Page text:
Both a lack of physical exercise as well as excessive physical activity will cause a decrease in testosterone levels. Exercise affects testosterone directly by stimulating the pituitary gland (in the brain) as well as the testicles. The duration, frequency and intensity of the exercise will determine its impact on testosterone levels.

Testosterone is increased most with short, intense bursts of activity (like strength training and weight lifting), and decreased with too prolonged endurance exercise, such as long-distance running, swimming or cycling. Short cycles of intensive exercise (interval training) over about 45 minutes will elevate testosterone, but if prolonged for much longer, the levels begin to fall and stay down for several days. Rest days between workouts are also vital for testosterone production.

It is also critical for men to lose excess abdominal fat, as the fat cells around the waistline make female hormones, and, even worse, can convert the male hormone testosterone into the female hormone oestrogen.



Eliminate all unnecessary medications. Many commonly prescribed drugs affect testosterone levels. This list includes the anti-inflammatory drugs like ibuprofen,

acetaminophen, aspirin, the cholesterol lowering drugs, some heart and blood pressure medication and some antidepressants. Many of these 'lifestyle medicines' may be actually treating the symptoms of testosterone deficiency ineffectively, and you may no longer need them when your testosterone levels are normal.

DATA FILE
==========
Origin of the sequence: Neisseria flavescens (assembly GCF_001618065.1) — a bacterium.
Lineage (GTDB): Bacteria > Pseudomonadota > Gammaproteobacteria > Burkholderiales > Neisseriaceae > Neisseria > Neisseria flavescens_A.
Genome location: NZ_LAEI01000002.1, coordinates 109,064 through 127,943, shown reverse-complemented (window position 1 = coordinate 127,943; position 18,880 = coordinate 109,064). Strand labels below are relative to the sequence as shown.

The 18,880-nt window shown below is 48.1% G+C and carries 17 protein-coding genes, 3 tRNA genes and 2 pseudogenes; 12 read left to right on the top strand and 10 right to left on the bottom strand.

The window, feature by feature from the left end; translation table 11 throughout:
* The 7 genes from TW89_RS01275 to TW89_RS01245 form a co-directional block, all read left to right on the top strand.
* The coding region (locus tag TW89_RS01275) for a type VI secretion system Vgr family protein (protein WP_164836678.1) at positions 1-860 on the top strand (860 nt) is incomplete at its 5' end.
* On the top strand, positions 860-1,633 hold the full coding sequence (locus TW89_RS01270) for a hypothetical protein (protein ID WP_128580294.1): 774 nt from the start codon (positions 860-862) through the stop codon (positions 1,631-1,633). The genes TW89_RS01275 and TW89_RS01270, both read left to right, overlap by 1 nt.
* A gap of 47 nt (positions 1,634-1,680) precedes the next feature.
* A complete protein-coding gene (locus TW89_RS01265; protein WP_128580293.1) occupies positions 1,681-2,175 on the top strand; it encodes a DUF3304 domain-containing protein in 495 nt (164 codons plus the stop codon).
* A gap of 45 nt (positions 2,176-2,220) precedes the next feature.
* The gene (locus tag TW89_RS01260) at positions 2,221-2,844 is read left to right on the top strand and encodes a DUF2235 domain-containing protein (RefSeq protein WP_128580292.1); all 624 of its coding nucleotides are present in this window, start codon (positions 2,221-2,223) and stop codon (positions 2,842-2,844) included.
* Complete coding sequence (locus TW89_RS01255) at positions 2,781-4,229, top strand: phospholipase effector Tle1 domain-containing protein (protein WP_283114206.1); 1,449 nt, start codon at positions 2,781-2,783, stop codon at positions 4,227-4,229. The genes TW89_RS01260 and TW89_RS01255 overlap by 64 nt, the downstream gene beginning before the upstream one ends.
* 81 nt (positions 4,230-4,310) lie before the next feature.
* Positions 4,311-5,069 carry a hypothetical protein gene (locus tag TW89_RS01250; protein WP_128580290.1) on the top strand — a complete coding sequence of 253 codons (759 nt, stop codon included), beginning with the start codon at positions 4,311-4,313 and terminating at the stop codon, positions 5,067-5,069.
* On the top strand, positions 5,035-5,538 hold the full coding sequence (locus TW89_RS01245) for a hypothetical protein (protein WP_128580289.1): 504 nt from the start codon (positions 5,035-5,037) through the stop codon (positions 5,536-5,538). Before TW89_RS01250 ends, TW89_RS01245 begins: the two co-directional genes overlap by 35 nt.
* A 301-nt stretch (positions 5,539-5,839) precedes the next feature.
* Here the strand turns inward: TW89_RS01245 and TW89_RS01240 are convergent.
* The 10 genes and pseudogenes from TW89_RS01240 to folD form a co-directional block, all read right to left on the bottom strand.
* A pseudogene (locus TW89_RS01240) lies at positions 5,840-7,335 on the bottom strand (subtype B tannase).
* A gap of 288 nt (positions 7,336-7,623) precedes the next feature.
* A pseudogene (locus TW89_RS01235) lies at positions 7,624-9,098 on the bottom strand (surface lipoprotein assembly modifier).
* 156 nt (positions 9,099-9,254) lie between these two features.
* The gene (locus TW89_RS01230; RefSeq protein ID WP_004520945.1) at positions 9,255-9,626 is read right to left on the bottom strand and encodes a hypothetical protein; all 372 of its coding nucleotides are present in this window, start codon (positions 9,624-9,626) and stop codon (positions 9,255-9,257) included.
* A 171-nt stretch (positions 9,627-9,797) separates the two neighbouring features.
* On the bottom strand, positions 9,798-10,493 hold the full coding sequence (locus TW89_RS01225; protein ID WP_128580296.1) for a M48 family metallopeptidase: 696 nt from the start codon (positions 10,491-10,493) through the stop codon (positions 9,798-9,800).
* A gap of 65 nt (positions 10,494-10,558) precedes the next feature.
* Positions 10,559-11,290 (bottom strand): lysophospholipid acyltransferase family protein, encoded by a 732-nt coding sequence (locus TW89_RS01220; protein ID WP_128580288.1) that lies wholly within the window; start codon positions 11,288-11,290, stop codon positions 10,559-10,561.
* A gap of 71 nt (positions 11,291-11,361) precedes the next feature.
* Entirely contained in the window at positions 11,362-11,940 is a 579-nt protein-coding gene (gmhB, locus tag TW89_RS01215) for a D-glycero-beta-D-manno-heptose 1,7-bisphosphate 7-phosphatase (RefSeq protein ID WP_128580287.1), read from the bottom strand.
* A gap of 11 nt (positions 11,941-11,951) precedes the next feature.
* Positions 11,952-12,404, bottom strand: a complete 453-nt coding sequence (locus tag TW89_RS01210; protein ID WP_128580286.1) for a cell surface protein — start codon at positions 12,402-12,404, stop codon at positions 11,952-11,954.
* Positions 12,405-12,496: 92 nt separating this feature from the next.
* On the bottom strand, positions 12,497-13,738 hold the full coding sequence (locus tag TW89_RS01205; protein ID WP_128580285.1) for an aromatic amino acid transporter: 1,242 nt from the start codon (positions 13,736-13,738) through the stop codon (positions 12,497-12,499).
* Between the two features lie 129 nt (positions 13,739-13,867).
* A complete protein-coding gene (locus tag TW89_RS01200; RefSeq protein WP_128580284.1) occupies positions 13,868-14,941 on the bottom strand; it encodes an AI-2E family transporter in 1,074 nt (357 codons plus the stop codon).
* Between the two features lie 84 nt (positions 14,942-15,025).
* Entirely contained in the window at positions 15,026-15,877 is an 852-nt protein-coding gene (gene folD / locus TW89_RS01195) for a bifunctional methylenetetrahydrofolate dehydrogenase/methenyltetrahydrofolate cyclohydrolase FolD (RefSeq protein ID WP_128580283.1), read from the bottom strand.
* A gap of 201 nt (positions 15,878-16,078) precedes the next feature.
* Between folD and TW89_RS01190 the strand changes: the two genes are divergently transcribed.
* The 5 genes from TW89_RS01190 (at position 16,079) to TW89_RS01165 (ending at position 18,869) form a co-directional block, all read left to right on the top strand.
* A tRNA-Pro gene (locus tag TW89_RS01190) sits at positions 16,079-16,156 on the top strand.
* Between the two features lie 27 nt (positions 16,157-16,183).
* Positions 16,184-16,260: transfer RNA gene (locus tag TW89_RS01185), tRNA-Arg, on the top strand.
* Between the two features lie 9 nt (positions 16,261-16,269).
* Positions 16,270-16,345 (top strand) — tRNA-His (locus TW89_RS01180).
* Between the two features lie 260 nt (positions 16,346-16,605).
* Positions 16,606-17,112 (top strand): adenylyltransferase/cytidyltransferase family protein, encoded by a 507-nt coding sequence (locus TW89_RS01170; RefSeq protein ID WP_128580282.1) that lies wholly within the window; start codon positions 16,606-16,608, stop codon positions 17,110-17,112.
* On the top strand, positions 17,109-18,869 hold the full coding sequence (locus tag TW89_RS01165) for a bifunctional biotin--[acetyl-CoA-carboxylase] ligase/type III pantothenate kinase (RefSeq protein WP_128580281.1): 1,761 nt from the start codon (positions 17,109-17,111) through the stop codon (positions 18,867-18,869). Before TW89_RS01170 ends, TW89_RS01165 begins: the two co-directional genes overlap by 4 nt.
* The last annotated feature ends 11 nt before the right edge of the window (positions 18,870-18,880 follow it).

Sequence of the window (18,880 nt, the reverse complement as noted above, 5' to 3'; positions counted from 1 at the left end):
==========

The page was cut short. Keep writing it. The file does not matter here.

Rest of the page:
Minimise or avoid alcohol consumption. Excessive drinking can increase the levels of female hormones and inhibit the body's ability to produce testosterone. By staying away from alcohol you will improve the balance between your male and female hormones.



Try getting close to eight hours of sleep nightly. If you are chronically sleep deprived, your testosterone status will suffer. Aim to have some direct exposure to sunlight daily. Be outdoors for at least one hour each day. Testosterone rises and falls with the seasons, and sunshine is necessary for healthy body rhythms and optimal testosterone production.



There is a strong relationship between stress and physical wellness that is largely related to hormones. The right kind of stress (eustress) positively impacts on our hormones, but chronic stress can be devastating. Ongoing emotional stress and depression are common causes of decreased testosterone levels, leading to premature ageing. Commit to learning healthy stress-management techniques.



Hormone replacement therapy (HRT) is a powerful medical treatment for the andropause that often produces dramatic improvement in the symptoms and a reduction in the risks. It involves giving back testosterone to the body to restore normal levels. This kind of treatment should be supervised by a health-care professional that is experienced in HRT.

- You may email Dr Vendryes at or listen to 'An Ounce of Prevention' on POWER106FM on Fridays at 8:15 p.m. Details of his books and articles are available on his website